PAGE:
Cochlæus, Johann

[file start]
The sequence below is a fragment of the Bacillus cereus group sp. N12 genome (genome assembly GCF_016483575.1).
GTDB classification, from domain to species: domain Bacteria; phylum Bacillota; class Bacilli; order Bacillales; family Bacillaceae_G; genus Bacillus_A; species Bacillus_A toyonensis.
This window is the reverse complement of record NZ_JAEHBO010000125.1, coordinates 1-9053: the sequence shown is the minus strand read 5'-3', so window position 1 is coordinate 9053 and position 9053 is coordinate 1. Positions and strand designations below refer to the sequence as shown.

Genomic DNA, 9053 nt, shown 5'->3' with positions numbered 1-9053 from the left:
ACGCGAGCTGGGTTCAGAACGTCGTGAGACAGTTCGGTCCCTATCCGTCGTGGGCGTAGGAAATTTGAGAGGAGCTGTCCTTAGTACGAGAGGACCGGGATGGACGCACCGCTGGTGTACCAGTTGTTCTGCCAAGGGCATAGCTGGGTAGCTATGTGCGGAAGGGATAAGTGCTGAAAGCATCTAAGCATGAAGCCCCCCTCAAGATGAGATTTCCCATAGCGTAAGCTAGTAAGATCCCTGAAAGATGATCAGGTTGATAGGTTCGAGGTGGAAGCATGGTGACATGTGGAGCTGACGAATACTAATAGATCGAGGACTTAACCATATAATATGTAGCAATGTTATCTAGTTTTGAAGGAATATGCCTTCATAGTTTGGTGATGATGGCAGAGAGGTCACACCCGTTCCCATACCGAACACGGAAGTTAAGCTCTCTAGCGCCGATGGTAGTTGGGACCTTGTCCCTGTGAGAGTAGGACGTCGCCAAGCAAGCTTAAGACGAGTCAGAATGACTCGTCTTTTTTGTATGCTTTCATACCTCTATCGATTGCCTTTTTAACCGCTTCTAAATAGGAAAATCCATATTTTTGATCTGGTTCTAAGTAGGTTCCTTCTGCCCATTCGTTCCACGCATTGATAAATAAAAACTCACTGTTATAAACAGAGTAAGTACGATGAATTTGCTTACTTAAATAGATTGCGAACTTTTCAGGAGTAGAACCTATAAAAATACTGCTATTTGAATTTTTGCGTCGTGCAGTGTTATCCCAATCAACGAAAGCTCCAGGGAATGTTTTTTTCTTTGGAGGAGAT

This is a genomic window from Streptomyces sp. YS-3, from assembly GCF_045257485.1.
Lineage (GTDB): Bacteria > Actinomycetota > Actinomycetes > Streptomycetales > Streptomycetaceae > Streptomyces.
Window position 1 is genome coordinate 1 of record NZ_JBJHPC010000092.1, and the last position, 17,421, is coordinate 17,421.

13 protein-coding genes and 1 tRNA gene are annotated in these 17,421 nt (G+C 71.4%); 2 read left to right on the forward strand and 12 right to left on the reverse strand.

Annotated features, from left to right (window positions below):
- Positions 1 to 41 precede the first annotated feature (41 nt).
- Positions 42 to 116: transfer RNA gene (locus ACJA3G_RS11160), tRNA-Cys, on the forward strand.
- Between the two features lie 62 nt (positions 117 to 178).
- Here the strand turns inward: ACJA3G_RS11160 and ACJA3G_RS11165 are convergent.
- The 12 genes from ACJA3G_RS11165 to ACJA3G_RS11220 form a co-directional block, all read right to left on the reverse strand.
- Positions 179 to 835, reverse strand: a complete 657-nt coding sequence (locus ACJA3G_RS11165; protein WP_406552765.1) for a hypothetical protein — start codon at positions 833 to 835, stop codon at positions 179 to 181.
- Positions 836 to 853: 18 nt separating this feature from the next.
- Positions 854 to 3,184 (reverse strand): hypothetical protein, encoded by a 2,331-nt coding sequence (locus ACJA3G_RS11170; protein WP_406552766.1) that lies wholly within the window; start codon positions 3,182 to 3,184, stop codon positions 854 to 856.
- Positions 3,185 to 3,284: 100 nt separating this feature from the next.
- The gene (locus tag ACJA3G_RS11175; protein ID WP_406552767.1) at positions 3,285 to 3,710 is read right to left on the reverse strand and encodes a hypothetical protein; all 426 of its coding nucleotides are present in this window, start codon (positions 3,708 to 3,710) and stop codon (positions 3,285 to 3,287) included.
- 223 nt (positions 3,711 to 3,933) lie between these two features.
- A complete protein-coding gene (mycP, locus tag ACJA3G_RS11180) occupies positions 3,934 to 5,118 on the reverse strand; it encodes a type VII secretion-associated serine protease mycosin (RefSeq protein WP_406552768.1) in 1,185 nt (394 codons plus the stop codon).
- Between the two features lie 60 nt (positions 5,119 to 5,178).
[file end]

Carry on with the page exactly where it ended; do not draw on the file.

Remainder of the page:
(properly Dobeneck) (1479-1552) Humanist and Catholic controversialist, born Wendelstein, Germany; died Breslau. After acting as rector of the Latin school at Nuremberg, he graduated in law at Bologna, and theology at Rome where he was ordained. He then returned to Frankfort to combat Lutheranism. The Peasants' War drove him, in 1525, to Cologne where he attacked the rebellion and Luther, its instigator. He subsequently became secretary to George of Saxony, and composed his philippics against Melanchthon. After George's death the progress of the Reformers in Saxony forced him to leave. He continued assiduously his anti-Reformation polemics, written in bad temper and without theological thoroughness. His greatest work against the heresiarch is his historical "Commentary of the Acts and Writings of Martin Luther," a permanent armory for Catholic polemicists.

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